William Scott, Maquette for Vigil, 1978, cast aluminum on painted aluminum base, Smithsonian American Art Museum, Transfer from the General Services Administration, Art-in-Architecture Program, 1979.159.26
This is a model for a large sculpture that was part of the General Services Administration's Art-in-Architecture program. The program commissioned artworks to show the vibrancy of America's visual art and bring civic meaning to federal architecture. Vigil is a kinetic sculpture with freestanding stainless-steel elements that reflect light and rotate in the wind. It is located on the east plaza of the Alfred P. Murrah Federal Building in Oklahoma City and miraculously survived the bombing attack on that building in 1995. Four years later the piece was returned to its original location on the plaza after being cleaned and repaired and is now adjoined to a memorial garden. A former building employee recalled people interacting with the ten-foot panels on a regular basis by spinning them around, creating a surprisingly playful experience on the grounds of an imposing concrete building.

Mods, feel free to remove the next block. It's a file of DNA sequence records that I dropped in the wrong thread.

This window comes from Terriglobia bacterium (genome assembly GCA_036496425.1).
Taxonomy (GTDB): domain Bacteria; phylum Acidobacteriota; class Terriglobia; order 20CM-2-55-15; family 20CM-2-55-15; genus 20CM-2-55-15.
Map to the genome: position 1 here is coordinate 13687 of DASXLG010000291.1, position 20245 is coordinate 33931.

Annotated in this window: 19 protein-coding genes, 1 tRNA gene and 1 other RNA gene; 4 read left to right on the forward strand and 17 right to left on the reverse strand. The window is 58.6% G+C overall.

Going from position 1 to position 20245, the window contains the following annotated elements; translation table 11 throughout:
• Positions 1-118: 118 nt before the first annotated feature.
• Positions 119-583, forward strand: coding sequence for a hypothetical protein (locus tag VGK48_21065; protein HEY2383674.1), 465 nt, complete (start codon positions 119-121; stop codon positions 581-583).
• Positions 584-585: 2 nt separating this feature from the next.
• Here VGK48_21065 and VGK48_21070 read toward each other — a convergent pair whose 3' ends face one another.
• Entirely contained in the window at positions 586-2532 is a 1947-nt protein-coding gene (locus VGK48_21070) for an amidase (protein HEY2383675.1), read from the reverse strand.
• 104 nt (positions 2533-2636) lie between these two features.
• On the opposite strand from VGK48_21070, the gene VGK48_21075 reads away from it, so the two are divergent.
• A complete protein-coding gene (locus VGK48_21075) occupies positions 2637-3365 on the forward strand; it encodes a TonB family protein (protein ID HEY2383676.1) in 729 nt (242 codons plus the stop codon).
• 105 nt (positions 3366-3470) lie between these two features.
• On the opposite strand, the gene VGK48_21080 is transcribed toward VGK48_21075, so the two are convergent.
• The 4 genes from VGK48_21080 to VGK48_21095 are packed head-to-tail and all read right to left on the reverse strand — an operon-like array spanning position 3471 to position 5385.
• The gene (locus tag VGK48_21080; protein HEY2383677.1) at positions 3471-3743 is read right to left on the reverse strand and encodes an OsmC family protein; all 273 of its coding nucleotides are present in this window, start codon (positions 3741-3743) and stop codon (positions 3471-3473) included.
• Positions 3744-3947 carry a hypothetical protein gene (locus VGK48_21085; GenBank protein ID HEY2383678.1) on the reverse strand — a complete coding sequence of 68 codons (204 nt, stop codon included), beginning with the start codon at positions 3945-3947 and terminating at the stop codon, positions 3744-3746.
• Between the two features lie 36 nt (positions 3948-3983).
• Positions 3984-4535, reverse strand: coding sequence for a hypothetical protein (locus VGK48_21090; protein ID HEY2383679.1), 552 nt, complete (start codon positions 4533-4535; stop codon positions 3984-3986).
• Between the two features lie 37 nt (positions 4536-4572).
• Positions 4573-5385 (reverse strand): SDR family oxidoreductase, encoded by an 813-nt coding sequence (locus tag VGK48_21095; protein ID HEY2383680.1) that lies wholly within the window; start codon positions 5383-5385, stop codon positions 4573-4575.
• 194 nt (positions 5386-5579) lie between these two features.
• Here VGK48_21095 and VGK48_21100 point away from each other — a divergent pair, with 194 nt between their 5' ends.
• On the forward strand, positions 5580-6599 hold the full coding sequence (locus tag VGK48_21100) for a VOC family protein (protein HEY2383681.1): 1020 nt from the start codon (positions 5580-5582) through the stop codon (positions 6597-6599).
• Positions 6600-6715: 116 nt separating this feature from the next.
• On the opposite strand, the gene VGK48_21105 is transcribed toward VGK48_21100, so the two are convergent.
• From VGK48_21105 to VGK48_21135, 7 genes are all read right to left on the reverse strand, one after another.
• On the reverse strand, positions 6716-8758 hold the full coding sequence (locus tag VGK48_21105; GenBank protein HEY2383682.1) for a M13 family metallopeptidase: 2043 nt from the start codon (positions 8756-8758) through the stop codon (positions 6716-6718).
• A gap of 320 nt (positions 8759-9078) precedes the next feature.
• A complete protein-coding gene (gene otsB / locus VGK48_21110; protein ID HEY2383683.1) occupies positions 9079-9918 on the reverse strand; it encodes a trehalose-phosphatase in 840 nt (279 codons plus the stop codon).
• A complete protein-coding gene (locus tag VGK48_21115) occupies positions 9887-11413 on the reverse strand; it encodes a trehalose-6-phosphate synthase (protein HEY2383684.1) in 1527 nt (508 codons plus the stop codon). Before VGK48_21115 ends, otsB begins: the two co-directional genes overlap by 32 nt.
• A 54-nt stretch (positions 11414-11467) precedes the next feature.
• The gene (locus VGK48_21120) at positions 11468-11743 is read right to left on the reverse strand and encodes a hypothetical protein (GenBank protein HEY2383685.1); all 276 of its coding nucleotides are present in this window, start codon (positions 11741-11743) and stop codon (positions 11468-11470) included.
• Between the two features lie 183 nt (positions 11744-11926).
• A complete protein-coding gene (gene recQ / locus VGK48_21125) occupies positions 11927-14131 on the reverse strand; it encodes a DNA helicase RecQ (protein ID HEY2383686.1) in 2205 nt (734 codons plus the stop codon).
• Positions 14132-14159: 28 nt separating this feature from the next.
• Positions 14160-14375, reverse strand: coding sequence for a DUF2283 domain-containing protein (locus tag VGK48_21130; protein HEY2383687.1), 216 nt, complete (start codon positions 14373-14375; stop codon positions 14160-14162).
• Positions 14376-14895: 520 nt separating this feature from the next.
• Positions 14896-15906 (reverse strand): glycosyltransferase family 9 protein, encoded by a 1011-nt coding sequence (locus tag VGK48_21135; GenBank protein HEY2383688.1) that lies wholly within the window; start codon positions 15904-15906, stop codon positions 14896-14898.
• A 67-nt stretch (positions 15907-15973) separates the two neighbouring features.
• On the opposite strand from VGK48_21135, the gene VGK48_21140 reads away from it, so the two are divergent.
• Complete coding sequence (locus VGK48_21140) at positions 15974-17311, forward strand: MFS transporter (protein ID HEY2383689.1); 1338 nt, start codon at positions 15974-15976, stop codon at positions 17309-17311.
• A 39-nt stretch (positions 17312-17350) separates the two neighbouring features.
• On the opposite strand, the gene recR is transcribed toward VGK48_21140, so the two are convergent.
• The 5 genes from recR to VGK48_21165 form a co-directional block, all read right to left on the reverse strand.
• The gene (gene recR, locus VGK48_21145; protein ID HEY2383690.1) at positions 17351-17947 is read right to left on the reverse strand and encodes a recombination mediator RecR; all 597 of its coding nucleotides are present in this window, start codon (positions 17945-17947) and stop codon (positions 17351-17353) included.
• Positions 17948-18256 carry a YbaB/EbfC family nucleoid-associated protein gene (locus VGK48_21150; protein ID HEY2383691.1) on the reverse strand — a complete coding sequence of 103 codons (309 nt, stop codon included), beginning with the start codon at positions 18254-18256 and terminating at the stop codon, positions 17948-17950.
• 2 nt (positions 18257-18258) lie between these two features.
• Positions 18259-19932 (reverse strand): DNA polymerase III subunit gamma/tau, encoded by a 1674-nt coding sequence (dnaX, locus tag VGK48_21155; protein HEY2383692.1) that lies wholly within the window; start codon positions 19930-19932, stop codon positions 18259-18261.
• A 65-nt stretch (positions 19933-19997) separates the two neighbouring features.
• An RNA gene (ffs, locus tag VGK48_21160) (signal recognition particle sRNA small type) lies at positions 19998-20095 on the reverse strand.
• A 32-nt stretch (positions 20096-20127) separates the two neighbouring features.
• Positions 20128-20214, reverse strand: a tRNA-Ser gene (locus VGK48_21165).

This artwork was recommended by citizen curator Jeanne Kramer-Smyth as part of our Fill the Gap project on Flickr.
Maquette for Vigil
- On View
14 5/8 x 15 1/4 x 13 in. (37.2 x 38.7 x 33.0 cm)
- Credit Line
Smithsonian American Art Museum
Transfer from the General Services Administration, Art-in-Architecture Program
- Mediums Description
- cast aluminum on painted aluminum base
- General Services Administration – Art-in-Architecture Program
- Study – sculpture model
- Object Number
- Linked Open Data
- Linked Open Data URI